Disaster Relief Mapathon at UM Libraries | How You Can Help


September 29, 2017 | 2-5 p.m. | Information Literacy Lab | Otto G. Richter Library, 3rd floor
University of Miami | 1300 Memorial Drive | Coral Gables, 33146

The University of Miami Libraries are continually looking for ways to provide any kind of disaster relief assistance to our neighbors in Puerto Rico and Mexico. Along with Columbia University, Rutgers University, Boston University, and Trinity College, UML will host an event using the OpenStreetMap platform to help provide the Red Cross and other emergency first responders with data needed for disaster response in Puerto Rico and Mexico.

How You Can Help

Contribute your time to open-source mapping and help trace buildings and missing roads to support relief organizations in damage assessment and needs for support. These very basic tasks are easy to learn and training will be provided at the beginning of the event.

RSVP to p.morgan@miami.edu

What You Need to Know

No mapping experience or knowledge of local geography is necessary. Limited laptops will be available so please bring your own device if possible.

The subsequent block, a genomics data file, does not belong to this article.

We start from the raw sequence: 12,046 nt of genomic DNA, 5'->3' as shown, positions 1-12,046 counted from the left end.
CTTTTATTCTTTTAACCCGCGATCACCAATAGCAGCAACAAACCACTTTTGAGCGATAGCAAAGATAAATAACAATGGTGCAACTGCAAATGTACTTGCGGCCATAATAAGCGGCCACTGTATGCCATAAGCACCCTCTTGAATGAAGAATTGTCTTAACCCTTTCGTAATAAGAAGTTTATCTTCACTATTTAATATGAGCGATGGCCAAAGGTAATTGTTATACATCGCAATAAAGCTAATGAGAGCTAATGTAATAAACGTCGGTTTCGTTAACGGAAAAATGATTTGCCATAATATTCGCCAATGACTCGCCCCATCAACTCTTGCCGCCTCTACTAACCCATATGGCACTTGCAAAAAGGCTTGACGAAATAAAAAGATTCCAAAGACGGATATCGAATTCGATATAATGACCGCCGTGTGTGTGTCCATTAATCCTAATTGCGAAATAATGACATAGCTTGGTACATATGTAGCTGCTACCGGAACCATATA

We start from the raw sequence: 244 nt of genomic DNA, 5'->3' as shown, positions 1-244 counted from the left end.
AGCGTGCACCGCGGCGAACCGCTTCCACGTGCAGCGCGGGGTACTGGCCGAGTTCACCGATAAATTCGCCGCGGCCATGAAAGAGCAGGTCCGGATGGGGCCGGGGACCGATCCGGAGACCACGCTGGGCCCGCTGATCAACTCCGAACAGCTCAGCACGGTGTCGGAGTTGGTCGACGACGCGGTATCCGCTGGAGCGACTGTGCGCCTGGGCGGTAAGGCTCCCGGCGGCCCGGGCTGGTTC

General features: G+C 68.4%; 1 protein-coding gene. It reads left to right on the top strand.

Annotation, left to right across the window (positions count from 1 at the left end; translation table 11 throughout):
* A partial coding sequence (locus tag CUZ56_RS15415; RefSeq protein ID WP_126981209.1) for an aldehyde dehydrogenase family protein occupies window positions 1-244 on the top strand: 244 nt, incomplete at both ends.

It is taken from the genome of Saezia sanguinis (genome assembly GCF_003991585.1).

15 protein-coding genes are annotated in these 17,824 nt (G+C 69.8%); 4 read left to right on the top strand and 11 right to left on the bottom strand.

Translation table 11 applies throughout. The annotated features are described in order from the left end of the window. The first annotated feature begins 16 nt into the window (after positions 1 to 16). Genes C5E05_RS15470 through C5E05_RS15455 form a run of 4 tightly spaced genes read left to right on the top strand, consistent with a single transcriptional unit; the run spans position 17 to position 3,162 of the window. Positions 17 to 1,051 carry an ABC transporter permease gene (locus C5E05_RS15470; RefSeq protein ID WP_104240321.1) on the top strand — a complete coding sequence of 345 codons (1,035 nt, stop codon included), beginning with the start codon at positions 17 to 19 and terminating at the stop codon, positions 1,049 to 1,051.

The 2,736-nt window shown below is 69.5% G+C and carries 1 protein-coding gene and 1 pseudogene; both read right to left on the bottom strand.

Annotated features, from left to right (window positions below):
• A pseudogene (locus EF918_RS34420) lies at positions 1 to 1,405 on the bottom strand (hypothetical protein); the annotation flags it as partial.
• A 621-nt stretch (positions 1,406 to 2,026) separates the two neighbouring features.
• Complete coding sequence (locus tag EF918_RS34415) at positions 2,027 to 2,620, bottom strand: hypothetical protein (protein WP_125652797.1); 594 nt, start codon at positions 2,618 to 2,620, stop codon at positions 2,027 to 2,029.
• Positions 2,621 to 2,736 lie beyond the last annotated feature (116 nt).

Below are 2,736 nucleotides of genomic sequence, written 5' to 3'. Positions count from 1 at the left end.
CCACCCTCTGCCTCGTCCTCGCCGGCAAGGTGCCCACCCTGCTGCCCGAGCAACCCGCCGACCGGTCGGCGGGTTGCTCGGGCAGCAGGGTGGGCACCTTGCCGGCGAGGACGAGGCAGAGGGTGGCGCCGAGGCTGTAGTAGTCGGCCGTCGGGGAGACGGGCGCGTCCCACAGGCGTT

Save time by creating a free account on OpenStreetMap prior to the event:
https://www.openstreetmap.org/user/new

While it’s not required that you stay for the full length of the event, we suggest that you contribute at least one hour of your time.

This event is organized by Paige Morgan from the UM Libraries Digital Scholarship Group in collaboration with Alex Gil at Columbia University.

 

About the UM Libraries Digital Scholarship Group

The Digital Scholarship Group, which includes GIS Resources, Digital Humanities, Data Services, and Data Management, focuses on helping users find, manage, interpret, and publish data. As part of the UM Learning Commons at the Otto G. Richter Library, the Digital Scholarship Group is available to help you learn specialized software and tools and develop your knowledge of GIS, digital humanities, qualitative methods, and statistics.



On Display at Weeks: Banned Music and Musicians

Weeks Music Library has joined with Richter Library to commemorate Banned Books Week 2017. Weeks is hosting an exhibit of music and musicians that have been banned, boycotted, or challenged for a variety of reasons around the world and throughout the 20th century.